However, there were major known bottlenecks that were affecting both the performance of the State Enterprise Commission (SEC) itself and the State-owned Enterprises (SOEs). In view of persistent underperformance of SOEs, the World Bank with the support of Government, carried out an assessment of the corporate governance framework of the various SOEs from the year 2013 to the year 2015. The objective was to identify, among others, challenges posed by the existing governance, and oversight arrangements on the performance of SOEs.   The assessment concluded that the following fundamental problems in the governance of the SOEs were key factors undermining their performance:

  • The fragmented and uncoordinated oversight of SOEs by multiple Government organizations;
  • The lack of a clearly defined ownership framework;
  • Poor governance practices at the SOE level; and
  • The obsolete enabling Act, and capacity constraints of the defunct State Enterprises Commission (SEC) which have not facilitated effective oversight of Government investments.

From these findings, it was recommended that Government should streamline and centralize oversight and management of SOEs as a means to improve their governance and performance. Similar corporate governance reviews carried out on selected financial and economic regulators also recommended that Government develops and implements a formal accountability framework and strengthen corporate governance in these state entities particularly in the areas of transparency and accountability.

Based on the recommendations of the Corporate Governance Assessments, the Government in its 2017 Budget and Economic Policy Statement, committed to establish a Single Entity to oversee the various SOEs. A Task Force was then set up and tasked to develop the concept of the Single Entity, which was approved by the Economic Management Team (EMT) in October 2017.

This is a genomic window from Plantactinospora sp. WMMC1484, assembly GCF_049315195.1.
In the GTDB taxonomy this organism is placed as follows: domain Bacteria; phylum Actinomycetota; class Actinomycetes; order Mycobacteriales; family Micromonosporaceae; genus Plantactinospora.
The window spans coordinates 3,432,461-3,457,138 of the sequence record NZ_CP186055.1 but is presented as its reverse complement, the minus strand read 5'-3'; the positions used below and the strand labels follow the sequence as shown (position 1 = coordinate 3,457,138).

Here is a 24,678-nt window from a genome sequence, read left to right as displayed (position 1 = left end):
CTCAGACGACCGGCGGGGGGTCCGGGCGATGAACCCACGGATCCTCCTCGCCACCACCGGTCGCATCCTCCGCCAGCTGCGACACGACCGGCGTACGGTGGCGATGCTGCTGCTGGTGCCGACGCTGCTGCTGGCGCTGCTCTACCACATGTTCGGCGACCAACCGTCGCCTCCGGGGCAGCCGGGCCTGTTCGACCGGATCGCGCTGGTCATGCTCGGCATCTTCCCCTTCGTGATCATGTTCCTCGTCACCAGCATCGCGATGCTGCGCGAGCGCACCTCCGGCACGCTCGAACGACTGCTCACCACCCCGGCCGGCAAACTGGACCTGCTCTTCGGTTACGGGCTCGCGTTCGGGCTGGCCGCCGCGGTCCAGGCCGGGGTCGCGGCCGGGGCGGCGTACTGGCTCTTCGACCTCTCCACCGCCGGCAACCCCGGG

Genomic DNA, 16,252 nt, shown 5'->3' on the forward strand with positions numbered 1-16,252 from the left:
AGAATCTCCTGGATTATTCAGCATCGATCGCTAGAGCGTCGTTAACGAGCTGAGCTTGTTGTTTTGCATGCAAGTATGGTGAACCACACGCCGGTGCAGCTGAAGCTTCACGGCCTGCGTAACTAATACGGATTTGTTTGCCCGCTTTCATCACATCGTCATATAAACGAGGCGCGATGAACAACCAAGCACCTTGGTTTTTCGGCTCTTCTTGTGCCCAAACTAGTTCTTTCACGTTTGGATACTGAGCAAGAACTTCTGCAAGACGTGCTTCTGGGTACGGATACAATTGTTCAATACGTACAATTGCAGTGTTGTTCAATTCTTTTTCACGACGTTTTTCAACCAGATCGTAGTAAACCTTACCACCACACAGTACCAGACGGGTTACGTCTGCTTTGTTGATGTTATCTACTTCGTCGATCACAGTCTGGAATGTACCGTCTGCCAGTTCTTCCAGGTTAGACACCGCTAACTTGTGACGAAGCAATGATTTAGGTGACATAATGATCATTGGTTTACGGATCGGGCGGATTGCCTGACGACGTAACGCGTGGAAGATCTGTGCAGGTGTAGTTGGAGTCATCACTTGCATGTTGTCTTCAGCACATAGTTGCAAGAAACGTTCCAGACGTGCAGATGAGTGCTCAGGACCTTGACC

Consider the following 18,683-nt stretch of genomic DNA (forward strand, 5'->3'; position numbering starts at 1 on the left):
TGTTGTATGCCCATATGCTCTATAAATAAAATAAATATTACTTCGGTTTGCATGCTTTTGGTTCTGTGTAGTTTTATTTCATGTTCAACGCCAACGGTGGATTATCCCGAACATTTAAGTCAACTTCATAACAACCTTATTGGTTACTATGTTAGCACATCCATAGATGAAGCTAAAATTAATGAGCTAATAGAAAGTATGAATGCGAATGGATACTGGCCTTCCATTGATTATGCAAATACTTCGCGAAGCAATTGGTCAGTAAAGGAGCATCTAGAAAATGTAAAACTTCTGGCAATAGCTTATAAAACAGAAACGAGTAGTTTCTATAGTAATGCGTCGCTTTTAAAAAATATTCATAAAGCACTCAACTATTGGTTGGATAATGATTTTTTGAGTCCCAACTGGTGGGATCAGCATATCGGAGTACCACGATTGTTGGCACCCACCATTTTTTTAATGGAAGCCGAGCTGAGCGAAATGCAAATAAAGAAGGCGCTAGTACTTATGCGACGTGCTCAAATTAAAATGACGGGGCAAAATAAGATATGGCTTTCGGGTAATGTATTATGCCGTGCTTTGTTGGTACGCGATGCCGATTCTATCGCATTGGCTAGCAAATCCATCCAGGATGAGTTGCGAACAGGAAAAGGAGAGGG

Consequently, the team, led by the Ministry of Finance, developed a draft bill for the establishment of the Single Entity.

Parliament passed the Bill into Law (Act 990) in April 2019 and the President of the Republic assented to it in June 2019 which gave birth to what is now the State Interests and Governance Authority (SIGA), and  this was launched by the President on the 19th of August, 2019.

The SIGA Law came with a lot of expectations from all walks of life to comprehensively deal with both its internal constraints and the challenges of the entities under its umbrella in order to ensure the success of the sector. These expectations were succinctly captured by the President during the launch as can be found below:

“SIGA is a new institution and my expectation is that you would help develop a new culture, and should not be bounded by the old culture and practices of its predecessors. It is a general agreement that these old institutions did not work in the interest of our people and our country, and that is the reason why a new authority has been brought into being. So, the attitude must be new king, new law; a new authority, a new culture; a culture of accountable governance and of respecting the norms; sensibilities and practice of good corporate governance not only amongst yourself but also the institutions that report to you.”His Excellency Nana Addo-Dankwah Akufo-Addo.

SIGA seeks to facilitate performance management in SOEs and other prescribed bodies, within the framework of Government policy, to ensure that they operate efficiently, effectively and profitably thereby contributing towards the socio-economic development of Ghana.